It has become increasingly clear that p53 target genes have a wide variety of expression patterns, and mechanisms such as post-translational modification of p53 (74), the nature of the chromatin landscape around the target gene promoter (75), as well as the core promoter architecture of p53 target genes significantly influence its activity (76). Additionally, p53-interacting proteins such as Hzf (hemapoietic zinc finger) can cause p53 to favour the promoters of certain cell cycle arrest genes while preventing the binding to those of pro-apoptotic genes (77). Further mechanisms that have been identified include unequal turnover of p53-target gene mRNA, promoter DNA methylation and miRNA processing between different cell types, causing cell-type specific responses to active p53 (78). It is therefore important to both define the pool of target genes that are upregulated in response to p53 overactivation, and to elucidate the exact mechanism of p53 dysfunction in HD. Such an analysis will show whether therapeutic targets with a low risk of neoplastic side effects can be identified.
HD research mostly focuses on the brain and neuronal systems, since the striatum is the primary site of pathology (79). However, mHtt and many other proteins implicated in the pathogenesis of HD, such as caspase-6 or p53, are expressed ubiquitously and peripheral tissues are also affected (21). While there is no effective treatment for HD available today, targeted therapies are under development, and studies on potential deregulation of the target proteins in peripheral tissues such as skeletal muscle could provide valuable information about biological changes that track disease progression. The idea that the effects of mHtt in peripheral cells can be used as biomarkers is appealing, since sampling is minimally invasive and inexpensive. Validated biomarkers can be used to assess the response to a therapeutic intervention and would be of considerable value in the development of drugs and critical for making clinical trials more efficient. Ultimately, a combination of both clinical, neuroimaging and biochemical biomarkers would most likely be required to secure reliable tracking of disease onset and progression.
MATERIALS AND METHODS
The cleaved lamin A antibody for Mesoscale ELISA and p53 antibody for western blotting were from Cell Signaling technology, and actin and calnexin antibodies were from Sigma. Pure lamin A protein was obtained from Abcam, the antibody against caspase-6 (full-length and active forms) was raised in rabbit against a peptide derived from the p20 subunit of active caspase-6 (HDVPVVPLDMVD). Camptothecin was obtained from Sigma, pifα and pifµ from Enzo Life Sciences, and cell culture reagents were purchased from Gibco.
Skeletal muscle tissue
Human skeletal muscle tissue was obtained from the Huntington Disease BioBank at the University of British Columbia and the NICHD Brain and Tissue Bank for Developmental Disorders at the University of Maryland, Baltimore, MD. Ethical approval for the collection, storage and usage of samples for research was obtained from the University of British Columbia/Children's and Women's Health Centre of British Columbia Research Ethics Board (UBC C&W REB H06-70467 and H06-70410). Tissue from 5 male HD patients (CAG sizes 41–50, mean disease duration 17.2 years, mean age at death 60.8 years) and 4 male controls (mean age at death 59.25 years) was analysed.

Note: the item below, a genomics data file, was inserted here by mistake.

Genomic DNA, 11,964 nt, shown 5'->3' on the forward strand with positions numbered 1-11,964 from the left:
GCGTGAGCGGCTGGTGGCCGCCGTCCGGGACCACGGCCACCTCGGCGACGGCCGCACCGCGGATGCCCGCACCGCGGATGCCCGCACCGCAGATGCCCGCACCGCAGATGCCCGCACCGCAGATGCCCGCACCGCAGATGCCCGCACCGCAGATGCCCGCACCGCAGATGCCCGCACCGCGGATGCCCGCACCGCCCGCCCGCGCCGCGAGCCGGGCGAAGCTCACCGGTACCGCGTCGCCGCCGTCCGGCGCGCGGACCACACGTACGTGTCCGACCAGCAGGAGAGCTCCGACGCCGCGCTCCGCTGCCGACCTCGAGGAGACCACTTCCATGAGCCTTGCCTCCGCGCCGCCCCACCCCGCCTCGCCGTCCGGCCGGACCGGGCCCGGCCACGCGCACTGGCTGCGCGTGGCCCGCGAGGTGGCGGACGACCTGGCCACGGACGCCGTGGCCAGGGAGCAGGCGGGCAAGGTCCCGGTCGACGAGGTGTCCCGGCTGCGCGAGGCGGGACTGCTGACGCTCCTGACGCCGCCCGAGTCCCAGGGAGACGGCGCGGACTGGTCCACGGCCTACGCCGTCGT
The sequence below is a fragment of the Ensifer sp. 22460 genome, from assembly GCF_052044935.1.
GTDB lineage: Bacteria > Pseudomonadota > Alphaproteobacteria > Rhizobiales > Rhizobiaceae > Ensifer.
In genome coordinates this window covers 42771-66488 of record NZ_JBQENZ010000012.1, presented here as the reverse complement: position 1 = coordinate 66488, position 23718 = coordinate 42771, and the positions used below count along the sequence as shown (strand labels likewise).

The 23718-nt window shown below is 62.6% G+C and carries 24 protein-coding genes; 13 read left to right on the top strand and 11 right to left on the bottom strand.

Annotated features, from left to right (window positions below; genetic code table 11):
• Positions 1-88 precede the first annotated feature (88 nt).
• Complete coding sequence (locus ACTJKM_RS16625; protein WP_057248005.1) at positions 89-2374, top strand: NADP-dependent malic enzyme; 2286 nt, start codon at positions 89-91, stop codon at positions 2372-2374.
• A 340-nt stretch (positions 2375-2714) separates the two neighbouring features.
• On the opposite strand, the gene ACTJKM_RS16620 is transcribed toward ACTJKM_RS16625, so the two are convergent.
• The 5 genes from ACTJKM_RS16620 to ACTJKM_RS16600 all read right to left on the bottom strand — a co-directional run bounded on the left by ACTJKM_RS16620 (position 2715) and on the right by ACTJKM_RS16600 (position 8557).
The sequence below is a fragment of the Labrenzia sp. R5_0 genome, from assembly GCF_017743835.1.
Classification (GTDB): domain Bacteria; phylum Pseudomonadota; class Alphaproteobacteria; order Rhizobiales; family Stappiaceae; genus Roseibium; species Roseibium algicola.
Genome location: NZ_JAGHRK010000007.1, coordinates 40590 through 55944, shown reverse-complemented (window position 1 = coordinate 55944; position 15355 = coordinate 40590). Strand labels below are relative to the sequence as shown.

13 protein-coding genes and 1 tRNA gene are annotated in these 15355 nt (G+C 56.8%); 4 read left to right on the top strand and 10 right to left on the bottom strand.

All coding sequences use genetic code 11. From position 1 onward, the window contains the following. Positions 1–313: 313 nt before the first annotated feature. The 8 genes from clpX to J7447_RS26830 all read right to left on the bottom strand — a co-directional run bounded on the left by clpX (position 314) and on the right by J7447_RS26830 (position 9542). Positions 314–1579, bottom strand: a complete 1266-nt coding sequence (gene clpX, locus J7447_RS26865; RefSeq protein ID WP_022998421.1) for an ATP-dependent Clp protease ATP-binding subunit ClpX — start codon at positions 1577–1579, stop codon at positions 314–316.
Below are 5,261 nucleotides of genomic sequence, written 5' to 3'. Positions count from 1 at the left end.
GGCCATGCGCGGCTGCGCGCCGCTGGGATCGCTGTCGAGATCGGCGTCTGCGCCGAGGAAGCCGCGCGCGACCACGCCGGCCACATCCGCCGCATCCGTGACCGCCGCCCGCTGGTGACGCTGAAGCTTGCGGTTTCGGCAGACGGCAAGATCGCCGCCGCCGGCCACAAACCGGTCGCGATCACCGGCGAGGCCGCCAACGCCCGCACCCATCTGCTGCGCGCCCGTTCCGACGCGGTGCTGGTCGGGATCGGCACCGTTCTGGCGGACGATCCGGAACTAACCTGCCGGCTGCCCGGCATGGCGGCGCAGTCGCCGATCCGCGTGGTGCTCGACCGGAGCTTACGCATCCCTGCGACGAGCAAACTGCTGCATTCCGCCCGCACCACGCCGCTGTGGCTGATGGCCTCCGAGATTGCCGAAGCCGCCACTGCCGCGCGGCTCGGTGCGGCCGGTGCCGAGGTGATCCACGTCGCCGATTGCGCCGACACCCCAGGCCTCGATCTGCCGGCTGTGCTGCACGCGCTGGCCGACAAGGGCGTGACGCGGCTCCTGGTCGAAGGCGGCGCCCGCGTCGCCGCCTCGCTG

All mouse experiments were carried out in accordance with protocols (Animal protocol A07-0106) approved by the UBC Committee on Animal Care and the Canadian Council on Animal Care. Experiments were performed in accordance with the Danish Animal Experiments Inspectorate's guidelines (permit no. 2007/561-1345), the Danish Working Environment Authority (permit no. 20070033239/4) and the EC Directive 86/609/EEC for animal experiments. YAC128 (line HD53) mice were 12 months of age when used for the analysis of muscle tissues. These mice are on a FVB/N background and were of mixed gender. R6/2 mice, transgenic for exon 1 of the human HD gene encompassing approximately 144 CAG repeat units (45), originated from the Jackson Laboratory (Bar Harbor, Maine) and were maintained by backcrossing males to CBA/J × B6 females (Taconic, Denmark). Twelve-week-old animals of both sexes were used. Mouse skeletal hindlimb muscle was dissected and snap-frozen on dry ice for protein analyses. Tissue that was used for mRNA analysis was stored in RNA later (Invitrogen) according to manufacturer's instructions.
Generation and treatment of MEF cell lines
The protocol for the generation of MEF cells is described in detail elsewhere (42). Briefly, Day 12.5 embryos resulting from timed-pregnant heterozygous breedings of YAC128 mice (line 53) were used and tissues not used for culture were genotyped. Cultures were established from mice positive for the YAC128 transgene and their wt littermates, and primary cells were used for all experiments to avoid artefacts caused by immortalization. p53 was activated by treating cultured MEFs with 5 µm camptothecin for 40 h, control samples were treated with an equivalent volume of the solvent DMSO only. The p53 inhibitors pifα and pifµ were added to the cell culture medium 4 h before the addition of camptothecin at a final concentration of 10 µm. Cells were harvested by scraping in the medium, pellets were lysed in SDP+ lysis buffer (50 mm Tris pH8, 150 mm NaCl, 40 mm β-glycerophosphate, 10 mm NaF and 1% Igepal with 1 mm PMSF, 2 mm Na vanadate, 5 µm zVAD and ‘Complete’ protease inhibitor cocktail (Roche)) on ice, and protein concentrations were determined in the cleared lysates after centrifugation. MEF cultures from p53−/− mice and their wt littermates were obtained by the same protocol. Due to the rapid growth of p53−/− cultures, these cells were compared with an immortalized wt MEF line that was transfected with SV40 large T antigen and had a similar growth rate.
Generation and treatment of primary neuronal cultures